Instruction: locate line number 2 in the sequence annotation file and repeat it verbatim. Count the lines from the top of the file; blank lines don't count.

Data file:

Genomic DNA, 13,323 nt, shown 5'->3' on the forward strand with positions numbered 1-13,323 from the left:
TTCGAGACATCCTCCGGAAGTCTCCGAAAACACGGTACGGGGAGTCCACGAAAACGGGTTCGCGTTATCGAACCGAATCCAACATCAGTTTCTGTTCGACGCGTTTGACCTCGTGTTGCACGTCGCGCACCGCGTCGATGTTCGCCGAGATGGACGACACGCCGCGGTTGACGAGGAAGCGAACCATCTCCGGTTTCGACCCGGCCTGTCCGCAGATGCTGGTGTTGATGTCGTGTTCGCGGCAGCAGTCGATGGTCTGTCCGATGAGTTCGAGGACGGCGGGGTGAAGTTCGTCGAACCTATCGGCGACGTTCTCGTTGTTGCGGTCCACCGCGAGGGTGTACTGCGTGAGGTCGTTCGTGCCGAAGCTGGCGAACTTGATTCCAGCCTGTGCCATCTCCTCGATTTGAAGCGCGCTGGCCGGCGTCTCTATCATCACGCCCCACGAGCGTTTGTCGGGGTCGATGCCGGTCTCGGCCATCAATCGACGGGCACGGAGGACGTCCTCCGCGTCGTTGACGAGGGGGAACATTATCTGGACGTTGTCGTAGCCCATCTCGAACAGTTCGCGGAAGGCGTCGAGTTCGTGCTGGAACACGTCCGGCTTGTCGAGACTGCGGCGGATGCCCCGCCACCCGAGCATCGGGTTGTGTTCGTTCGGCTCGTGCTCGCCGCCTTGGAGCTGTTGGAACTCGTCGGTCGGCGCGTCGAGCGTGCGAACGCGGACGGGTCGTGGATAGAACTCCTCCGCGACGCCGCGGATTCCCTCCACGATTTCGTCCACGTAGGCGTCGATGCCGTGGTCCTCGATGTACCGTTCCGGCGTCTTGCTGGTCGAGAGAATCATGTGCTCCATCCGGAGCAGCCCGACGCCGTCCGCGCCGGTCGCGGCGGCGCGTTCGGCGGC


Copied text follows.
TTCGAGACATCCTCCGGAAGTCTCCGAAAACACGGTACGGGGAGTCCACGAAAACGGGTTCGCGTTATCGAACCGAATCCAACATCAGTTTCTGTTCGACGCGTTTGACCTCGTGTTGCACGTCGCGCACCGCGTCGATGTTCGCCGAGATGGACGACACGCCGCGGTTGACGAGGAAGCGAACCATCTCCGGTTTCGACCCGGCCTGTCCGCAGATGCTGGTGTTGATGTCGTGTTCGCGGCAGCAGTCGATGGTCTGTCCGATGAGTTCGAGGACGGCGGGGTGAAGTTCGTCGAACCTATCGGCGACGTTCTCGTTGTTGCGGTCCACCGCGAGGGTGTACTGCGTGAGGTCGTTCGTGCCGAAGCTGGCGAACTTGATTCCAGCCTGTGCCATCTCCTCGATTTGAAGCGCGCTGGCCGGCGTCTCTATCATCACGCCCCACGAGCGTTTGTCGGGGTCGATGCCGGTCTCGGCCATCAATCGACGGGCACGGAGGACGTCCTCCGCGTCGTTGACGAGGGGGAACATTATCTGGACGTTGTCGTAGCCCATCTCGAACAGTTCGCGGAAGGCGTCGAGTTCGTGCTGGAACACGTCCGGCTTGTCGAGACTGCGGCGGATGCCCCGCCACCCGAGCATCGGGTTGTGTTCGTTCGGCTCGTGCTCGCCGCCTTGGAGCTGTTGGAACTCGTCGGTCGGCGCGTCGAGCGTGCGAACGCGGACGGGTCGTGGATAGAACTCCTCCGCGACGCCGCGGATTCCCTCCACGATTTCGTCCACGTAGGCGTCGATGCCGTGGTCCTCGATGTACCGTTCCGGCGTCTTGCTGGTCGAGAGAATCATGTGCTCCATCCGGAGCAGCCCGACGCCGTCCGCGCCGGTCGCGGCGGCGCGTTCGGCGGC